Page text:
No, it's not the flock of ducks resting in the lee of the pier at Tiscornia beach (can you find the 5 species present?)
It's that I may finally have an answer to the great cackling/canada debate!!! OK, so there wasn't all that much debate, just mostly rambling half-baked ideas, but, in the the North American Birds that was in the mailbox yesterday (volume 62 no 3 - with a swallow-tailed gull on the cover), was an article titled "Distribution and Identification of Cackling Goose Subspecies," by Steve Mlodinow, et al. It also includes parvipes Lesser Canada Goose for obvious reasons.
It includes this encouraging statement: "By our estimate (based on current knowledge), the chances for a solid identification of a lone photographed bird may be as low as 10-20%." WOW. Put those cameras away and study the bird - there's a novel concept. Since a lot is based on comparative size as well as the head shape (which varies with every twist, turn, flexion, or extension), one photo can be very misleading.
I summarized the differences the article describes and put my editorial after each comparison:
hutchinsii - "short steep forehead," with "somewhat flat crown, peaking slightly toward rear
parvipes - some have "short steep forehead," with "sloping crown, with rounded rear-crown"
That seems at best moderately helpful as that degree of variation could be seen in a single bird changing its posture.
hutchinsii - "long and narrow in profile," often with a drooped tip. "Culmen never convex"
parvipes - "long and slender," often with a rather pointed tip. Culmen sometimes convex.
The morphology of the bill tip seems pretty subtle, but I definitely get a sense of it in many of my photos (of both definite cacklers, as well as some of my problem birds). "Pointed" may be a bit too strong a description looking at the pics in the magazine of parvipes, a person gets that sense more from views that show the whole bird rather than super-zoomed in head shots. I don't appreciate culmen shape differences at all in the pictures.
hutchinsii - "almost complete overlap with other taxa." "Great majority white or whitish breasted
parvipes - "majority of birds quite white-breasted"
So the underpart color is basically worthless though perhaps the noticeably darker birds are still suspect (if someone is worried about runty interior Canada geese).
hutchinsii - many to most "show a step-off narrowing of the cheek patch at the level of the eye uncommon in other taxa, excepting parvipes."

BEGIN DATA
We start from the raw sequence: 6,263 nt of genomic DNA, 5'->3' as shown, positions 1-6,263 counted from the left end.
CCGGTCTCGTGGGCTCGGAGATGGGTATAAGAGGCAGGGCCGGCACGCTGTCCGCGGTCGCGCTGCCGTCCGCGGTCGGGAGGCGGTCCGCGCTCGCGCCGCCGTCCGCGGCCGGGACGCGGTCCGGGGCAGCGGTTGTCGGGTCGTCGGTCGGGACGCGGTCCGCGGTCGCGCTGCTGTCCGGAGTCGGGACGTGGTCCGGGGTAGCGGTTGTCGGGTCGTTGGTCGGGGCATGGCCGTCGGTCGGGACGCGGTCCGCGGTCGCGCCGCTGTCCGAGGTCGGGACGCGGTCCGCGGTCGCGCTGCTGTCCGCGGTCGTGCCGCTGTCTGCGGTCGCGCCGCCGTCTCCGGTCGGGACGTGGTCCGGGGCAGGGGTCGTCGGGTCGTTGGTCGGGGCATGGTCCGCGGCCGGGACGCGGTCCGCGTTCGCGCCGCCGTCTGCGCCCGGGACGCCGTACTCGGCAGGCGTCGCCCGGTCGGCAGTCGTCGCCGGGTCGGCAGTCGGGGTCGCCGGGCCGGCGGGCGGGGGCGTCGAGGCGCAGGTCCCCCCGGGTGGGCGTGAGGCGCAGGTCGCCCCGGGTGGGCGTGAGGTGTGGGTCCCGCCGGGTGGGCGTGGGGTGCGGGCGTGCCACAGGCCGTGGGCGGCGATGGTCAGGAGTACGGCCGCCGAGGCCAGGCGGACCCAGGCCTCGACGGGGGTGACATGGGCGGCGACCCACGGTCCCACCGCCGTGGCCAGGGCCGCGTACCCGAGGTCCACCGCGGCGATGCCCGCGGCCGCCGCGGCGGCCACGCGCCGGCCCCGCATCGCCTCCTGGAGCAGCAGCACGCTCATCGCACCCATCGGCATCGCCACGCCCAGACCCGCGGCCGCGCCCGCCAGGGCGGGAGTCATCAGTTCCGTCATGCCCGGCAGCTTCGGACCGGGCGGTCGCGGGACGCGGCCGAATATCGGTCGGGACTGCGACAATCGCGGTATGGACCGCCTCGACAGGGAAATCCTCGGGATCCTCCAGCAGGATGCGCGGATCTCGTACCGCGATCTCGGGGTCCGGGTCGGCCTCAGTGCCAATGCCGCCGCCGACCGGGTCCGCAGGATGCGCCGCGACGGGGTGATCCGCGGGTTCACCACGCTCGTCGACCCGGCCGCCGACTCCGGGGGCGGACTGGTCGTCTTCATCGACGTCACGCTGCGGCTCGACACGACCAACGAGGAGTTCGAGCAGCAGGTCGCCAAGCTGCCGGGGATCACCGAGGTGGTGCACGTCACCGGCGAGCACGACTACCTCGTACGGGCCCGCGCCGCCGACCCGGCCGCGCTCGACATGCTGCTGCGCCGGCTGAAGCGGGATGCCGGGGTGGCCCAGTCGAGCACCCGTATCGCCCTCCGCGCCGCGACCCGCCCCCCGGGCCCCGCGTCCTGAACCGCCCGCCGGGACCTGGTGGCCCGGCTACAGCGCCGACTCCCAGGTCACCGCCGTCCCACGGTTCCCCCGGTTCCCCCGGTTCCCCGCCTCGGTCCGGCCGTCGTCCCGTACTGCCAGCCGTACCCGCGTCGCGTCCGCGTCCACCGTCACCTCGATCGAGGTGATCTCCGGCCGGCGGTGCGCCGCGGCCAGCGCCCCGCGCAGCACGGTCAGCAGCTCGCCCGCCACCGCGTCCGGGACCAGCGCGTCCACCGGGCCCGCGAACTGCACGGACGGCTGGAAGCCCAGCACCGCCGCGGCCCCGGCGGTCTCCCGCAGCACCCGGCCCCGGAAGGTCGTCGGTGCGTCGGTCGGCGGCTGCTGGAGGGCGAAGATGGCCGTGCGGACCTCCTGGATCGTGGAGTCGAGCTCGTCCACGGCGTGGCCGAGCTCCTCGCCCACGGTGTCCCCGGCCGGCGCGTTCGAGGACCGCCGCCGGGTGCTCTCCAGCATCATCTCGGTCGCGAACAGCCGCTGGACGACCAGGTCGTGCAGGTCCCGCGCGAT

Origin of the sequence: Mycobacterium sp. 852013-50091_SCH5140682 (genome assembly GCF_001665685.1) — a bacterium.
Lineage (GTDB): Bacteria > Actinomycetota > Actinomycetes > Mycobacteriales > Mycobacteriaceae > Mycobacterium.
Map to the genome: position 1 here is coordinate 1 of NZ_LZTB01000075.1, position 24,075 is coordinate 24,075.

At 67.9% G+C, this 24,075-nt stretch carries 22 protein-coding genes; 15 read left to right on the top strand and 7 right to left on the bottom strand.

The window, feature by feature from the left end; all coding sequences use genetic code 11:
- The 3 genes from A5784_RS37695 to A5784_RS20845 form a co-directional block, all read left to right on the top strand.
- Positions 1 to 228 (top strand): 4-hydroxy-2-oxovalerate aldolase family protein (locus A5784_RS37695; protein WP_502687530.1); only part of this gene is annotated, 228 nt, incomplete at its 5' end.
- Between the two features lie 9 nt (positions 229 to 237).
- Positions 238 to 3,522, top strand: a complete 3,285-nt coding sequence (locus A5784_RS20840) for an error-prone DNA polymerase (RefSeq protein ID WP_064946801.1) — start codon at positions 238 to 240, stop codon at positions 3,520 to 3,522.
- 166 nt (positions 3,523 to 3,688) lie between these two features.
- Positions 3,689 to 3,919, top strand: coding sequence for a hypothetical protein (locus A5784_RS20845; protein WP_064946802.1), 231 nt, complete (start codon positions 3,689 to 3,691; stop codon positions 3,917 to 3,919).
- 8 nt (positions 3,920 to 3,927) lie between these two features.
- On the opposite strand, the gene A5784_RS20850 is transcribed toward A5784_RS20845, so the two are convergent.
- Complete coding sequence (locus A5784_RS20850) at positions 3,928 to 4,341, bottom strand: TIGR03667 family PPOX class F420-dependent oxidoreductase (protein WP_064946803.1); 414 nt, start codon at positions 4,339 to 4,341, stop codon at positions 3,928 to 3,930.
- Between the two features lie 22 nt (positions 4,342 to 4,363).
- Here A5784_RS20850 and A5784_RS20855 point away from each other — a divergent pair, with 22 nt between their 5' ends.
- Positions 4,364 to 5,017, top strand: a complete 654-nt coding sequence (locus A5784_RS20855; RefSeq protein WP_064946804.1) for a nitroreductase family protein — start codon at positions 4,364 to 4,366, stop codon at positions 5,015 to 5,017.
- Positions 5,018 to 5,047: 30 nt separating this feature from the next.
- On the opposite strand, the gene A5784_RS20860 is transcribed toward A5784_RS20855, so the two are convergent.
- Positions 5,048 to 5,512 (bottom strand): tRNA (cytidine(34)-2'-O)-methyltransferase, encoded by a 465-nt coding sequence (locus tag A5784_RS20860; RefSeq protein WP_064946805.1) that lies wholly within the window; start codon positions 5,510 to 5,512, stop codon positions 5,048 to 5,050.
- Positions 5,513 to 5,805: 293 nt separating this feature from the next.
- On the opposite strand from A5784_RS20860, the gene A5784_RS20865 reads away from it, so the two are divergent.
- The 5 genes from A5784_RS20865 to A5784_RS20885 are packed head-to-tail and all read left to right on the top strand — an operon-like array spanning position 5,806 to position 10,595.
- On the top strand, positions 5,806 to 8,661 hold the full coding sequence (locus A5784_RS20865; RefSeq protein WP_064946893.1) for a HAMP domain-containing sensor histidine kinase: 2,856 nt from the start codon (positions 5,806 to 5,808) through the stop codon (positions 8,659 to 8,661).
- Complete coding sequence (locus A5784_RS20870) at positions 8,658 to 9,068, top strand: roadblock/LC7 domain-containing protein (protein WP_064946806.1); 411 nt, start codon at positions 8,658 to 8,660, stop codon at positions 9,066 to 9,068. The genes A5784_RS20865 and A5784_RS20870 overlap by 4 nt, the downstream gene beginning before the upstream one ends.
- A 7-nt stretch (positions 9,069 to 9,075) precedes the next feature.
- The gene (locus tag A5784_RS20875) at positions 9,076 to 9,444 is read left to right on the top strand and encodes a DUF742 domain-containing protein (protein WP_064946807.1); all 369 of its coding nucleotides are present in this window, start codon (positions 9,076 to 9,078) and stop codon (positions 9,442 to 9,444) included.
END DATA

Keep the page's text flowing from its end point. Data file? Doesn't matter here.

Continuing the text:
Honestly, I have a lot of photos where large interior Canadas show the except same shape of cheek patch as a hutchinsii cackler so I don't think this is helpful even to separate a cackling from a dwarf Canada and am surprised they italicized it as being all that important. I don't appreciate the differences between the different subspecies of cacklers in their photos either.
Gular stripe (the narrow black line sometimes present in the midline of the throat bisecting the white patch, best seen with the bird feeding facing away from the observer):
hutchinsii - about 25% show a gular stripe
parvipes - less than 1% show a gular stripe (except some dark populations from Alaska)
This is interesting. I've never paid any attention to this detail, but these data would suggest that while a bird without a gular stripe could be either species, a bird with a gular stripe is at least 25x more likely to be a Cackling goose on that feature alone. Interestingly at least 2 of my problem birds show at least a partial gular stripe in my photos. Of course just to be contrary, one of their photos of parvipes has a gular stripe.
Wing covert pattern
hutchinsii - feathers darken distally with a pale terminal band. Some with duller pattern.
parvipes - "similar to hutchinsii"
Well, this would explain a good deal of my problems. Per these authors, this is not a useful feature.
hutchinsii - "Neck held down at angle when feeding, with little or no loop"
parvipes - displays a "distinct loop in neck as feeds" due to longer neck
I think this must refer to when the bill is actually in the grass as I have a couple pictures of cackling geese with a nice loop in the neck as they're looking down
SO to summarize, the exact head and bill shape is the most useful. The color of the under- and upper-parts are essentially worthless. The presence of a gular stripe makes the bird very likely a hutchinsii Richardson's Cackling (though most won't show this feature). Of my various problem birds, most I now believe are indeed cackling, though I still have a couple I'm not completely convinced on (though these tend to be some of the lower quality photos).
Lastly, anyone actually staying with this entire post likely had no problem with the 5 ducks in the first photo, but just in case the photo quality didn't allow them to pop out (it was still cloudy then and snowing slightly), common goldeneye and bufflehead should be obvious. A drake common merganser is visible in the middle of the photo about 1/3 of the way down (and a female about 1/3 of the way down all the way on the right, also one just to the drake's left). Scaup are scattered here and there (which are almost universally greaters on Lake Michigan in winter) and there are a few red-breasted mergs high in the background as well as on the upper left. A WW scoter was in the flock but I don't believe is in the photo.